China has harshly denounced as “slanderous” accusations leveled by US Secretary of State Mike Pompeo against Beijing’s policies in South America, saying it is Washington that has to be blamed for viewing Latin American countries as its own “backyard.”
During his three-day tour of Latin America, Pompeo accused China of contributing to Venezuela’s economic collapse and prolonging crisis in the country by financing President Nicolas Maduro’s government.
"US Secretary of State Pompeo, on China-Latin America relations, is wantonly slanderous, deliberately instigating, irresponsible, and unreasonable. We strongly oppose this," Chinese Foreign Ministry spokesman Lu Kang said at a press briefing in Beijing on Monday.
"For a long time, the United States has regarded Latin America as its own backyard, and pressured, threatened and even toppled other countries' political regimes," Lu added, stressing that countries in the region would soon understand who their "true friend" was.
The Chinese official also lashed out at Pompeo for labeling his country hypocritical after Beijing called for non-intervention in Venezuela’s internal affairs and a negotiated solution to the country’s political crisis.
"For some time, some US politicians have been carrying the same version, the same script of slandering China all over the world, and fanning the flames and sowing discord everywhere. Such words and deeds are despicable. But lies are lies, even if you say it a thousand times, they are still lies. Mr. Pompeo, you can stop," Lu said.
"China has followed the principle of mutual respect, equality, mutual benefit, and win-win cooperation in its cooperating with Latin American countries, with the focus on common development. This has effectively helped Latin American countries with their economic development and improvement of people's livelihood," he concluded.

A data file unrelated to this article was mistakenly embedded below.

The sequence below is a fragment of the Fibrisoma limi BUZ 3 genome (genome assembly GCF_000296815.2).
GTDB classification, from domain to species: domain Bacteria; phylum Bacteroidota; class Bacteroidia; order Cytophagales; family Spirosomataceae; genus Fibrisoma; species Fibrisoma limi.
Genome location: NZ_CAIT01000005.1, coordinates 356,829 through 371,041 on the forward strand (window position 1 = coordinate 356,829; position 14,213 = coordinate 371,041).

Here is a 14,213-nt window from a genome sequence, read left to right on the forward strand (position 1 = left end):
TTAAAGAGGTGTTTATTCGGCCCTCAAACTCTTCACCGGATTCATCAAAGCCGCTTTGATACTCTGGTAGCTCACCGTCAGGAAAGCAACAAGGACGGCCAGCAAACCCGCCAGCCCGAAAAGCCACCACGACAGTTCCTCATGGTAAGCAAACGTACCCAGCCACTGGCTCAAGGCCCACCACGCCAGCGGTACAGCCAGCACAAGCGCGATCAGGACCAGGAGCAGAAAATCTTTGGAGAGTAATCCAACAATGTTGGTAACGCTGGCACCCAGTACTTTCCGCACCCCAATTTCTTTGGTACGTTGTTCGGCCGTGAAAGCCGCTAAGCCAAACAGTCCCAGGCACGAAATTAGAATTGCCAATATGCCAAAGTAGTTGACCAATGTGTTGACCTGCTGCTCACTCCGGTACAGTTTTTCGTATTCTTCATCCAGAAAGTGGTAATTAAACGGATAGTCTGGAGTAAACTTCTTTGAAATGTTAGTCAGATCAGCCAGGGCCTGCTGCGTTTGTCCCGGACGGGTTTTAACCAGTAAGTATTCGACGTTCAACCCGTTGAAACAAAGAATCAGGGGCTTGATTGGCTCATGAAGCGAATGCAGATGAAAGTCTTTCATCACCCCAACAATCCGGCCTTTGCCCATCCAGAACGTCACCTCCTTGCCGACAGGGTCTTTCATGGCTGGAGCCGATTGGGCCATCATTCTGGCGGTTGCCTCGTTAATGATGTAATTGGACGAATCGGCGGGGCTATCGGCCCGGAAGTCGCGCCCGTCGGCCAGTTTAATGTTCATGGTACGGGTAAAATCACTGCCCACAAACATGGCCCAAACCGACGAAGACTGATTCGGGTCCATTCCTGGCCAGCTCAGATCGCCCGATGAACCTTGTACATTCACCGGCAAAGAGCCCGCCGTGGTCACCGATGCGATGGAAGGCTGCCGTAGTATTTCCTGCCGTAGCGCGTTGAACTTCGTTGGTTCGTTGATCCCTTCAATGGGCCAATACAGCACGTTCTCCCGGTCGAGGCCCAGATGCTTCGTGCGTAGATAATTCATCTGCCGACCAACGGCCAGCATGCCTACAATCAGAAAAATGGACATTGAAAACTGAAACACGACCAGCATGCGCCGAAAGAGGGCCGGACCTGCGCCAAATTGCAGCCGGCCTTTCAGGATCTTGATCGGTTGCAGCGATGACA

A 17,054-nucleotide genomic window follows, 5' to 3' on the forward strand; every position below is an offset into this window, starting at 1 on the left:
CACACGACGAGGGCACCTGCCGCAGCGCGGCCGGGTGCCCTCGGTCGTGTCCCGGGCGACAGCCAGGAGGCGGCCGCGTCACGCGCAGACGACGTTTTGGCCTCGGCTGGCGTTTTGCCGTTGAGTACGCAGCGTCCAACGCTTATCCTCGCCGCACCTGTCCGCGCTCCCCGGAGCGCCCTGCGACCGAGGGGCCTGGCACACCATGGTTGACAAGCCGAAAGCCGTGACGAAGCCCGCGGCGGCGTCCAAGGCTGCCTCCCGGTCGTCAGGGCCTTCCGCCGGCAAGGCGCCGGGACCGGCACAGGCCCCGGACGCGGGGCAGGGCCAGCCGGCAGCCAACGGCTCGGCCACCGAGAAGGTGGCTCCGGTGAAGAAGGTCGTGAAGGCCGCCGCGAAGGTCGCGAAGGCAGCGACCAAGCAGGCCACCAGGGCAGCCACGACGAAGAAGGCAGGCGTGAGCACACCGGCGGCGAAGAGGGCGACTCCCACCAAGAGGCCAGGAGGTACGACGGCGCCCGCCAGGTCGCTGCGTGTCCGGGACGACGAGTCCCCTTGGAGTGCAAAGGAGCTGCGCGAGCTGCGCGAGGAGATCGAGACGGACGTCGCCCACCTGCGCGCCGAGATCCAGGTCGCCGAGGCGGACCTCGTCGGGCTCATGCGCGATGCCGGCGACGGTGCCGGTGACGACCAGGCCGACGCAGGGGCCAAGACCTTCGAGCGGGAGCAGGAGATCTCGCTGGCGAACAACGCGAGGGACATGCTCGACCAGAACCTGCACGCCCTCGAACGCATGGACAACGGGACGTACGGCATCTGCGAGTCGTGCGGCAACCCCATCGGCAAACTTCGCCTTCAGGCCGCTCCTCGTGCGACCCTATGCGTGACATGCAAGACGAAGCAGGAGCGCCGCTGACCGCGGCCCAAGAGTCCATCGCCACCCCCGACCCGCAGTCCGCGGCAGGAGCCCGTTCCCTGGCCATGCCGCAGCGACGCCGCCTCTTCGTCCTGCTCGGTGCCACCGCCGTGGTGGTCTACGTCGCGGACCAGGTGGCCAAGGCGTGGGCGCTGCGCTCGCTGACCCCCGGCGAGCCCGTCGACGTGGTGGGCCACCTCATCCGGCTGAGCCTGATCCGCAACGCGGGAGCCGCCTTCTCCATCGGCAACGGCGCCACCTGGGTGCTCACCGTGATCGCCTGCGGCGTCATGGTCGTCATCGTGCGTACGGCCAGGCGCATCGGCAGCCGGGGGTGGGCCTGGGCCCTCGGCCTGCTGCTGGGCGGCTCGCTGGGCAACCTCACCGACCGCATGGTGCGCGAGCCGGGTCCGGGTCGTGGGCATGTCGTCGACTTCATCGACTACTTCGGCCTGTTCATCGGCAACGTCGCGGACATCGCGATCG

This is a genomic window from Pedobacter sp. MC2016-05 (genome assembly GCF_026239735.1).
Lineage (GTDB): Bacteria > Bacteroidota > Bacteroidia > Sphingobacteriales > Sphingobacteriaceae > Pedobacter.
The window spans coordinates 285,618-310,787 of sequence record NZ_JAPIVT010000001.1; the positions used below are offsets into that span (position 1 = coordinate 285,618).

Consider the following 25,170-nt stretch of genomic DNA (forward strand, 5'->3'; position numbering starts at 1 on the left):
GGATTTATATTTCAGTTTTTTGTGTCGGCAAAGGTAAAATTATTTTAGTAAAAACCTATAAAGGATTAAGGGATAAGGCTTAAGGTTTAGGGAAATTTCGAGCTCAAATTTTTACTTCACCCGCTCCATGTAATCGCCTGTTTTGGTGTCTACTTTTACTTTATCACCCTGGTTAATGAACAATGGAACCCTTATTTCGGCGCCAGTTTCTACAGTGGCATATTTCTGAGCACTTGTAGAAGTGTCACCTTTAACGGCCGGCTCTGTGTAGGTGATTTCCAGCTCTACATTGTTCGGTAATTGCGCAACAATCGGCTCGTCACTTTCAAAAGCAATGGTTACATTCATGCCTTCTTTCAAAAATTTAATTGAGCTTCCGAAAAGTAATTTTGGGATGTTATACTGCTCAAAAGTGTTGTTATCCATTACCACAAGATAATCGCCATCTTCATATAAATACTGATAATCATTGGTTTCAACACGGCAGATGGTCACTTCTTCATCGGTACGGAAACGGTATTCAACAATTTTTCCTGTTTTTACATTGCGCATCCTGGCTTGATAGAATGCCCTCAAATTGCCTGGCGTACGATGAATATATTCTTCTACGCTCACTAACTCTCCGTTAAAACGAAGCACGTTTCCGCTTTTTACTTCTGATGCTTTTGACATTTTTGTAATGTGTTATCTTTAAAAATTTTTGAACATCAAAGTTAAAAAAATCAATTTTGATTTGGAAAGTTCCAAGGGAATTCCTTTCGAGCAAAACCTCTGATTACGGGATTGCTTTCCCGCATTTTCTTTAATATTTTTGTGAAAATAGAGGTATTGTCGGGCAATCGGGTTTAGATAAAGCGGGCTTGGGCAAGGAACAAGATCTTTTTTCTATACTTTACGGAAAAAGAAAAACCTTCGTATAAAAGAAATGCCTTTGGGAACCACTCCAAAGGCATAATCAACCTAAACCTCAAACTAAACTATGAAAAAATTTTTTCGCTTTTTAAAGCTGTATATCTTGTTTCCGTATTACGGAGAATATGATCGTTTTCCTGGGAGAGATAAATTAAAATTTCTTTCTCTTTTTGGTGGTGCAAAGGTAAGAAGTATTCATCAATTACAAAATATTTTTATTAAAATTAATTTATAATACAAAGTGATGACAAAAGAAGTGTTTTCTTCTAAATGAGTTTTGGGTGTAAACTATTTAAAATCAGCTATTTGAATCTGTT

China is Venezuela’s main creditor and has loaned some 50 billion dollars to the country in the past decade, with Caracas repaying the debt in several installments with oil shipments.
Washington has been pressuring Maduro to step down and urging more countries to join those supporting Venezuela’s opposition figure Juan Guaido who declared himself “interim president” in January.
More than 50 countries including the United States and Venezuela’s largest neighbors have recognized Guaido, the head of Venezuela’s National Assembly, as the South American nation’s leader.
The administration of US President Donald Trump has imposed a raft of sanctions against Maduro’s government and even threatened to use military force in an attempt to remove him from power. China and Russia are among the countries that have warned Washington against the consequences of any military action in Venezuela.
The US sanctions have hurt the Venezuelan economy and ordinary people, who are already suffering from hyperinflation and food and medicine shortages, triggering mass migration to neighboring countries, such as Peru and Colombia.
Many Venezuelans, fleeing economic and political crisis at home, have joined migrant caravans of Central American countries over the past months and reached the US southern border with Mexico, where they have been facing an array of mistreatment and abuse.
About 3.7 million refugees have fled the worsening crisis in Venezuela in recent years -- a third to neighboring Colombia, according to the United Nations. That figure could reach five million by the end of the year.
Maduro blames US sanctions for the country's economic problems and dismisses Guaido as an American puppet.
Russia, China, Iran and Turkey are among the countries that have remained steadfast in their support for Maduro's legal government.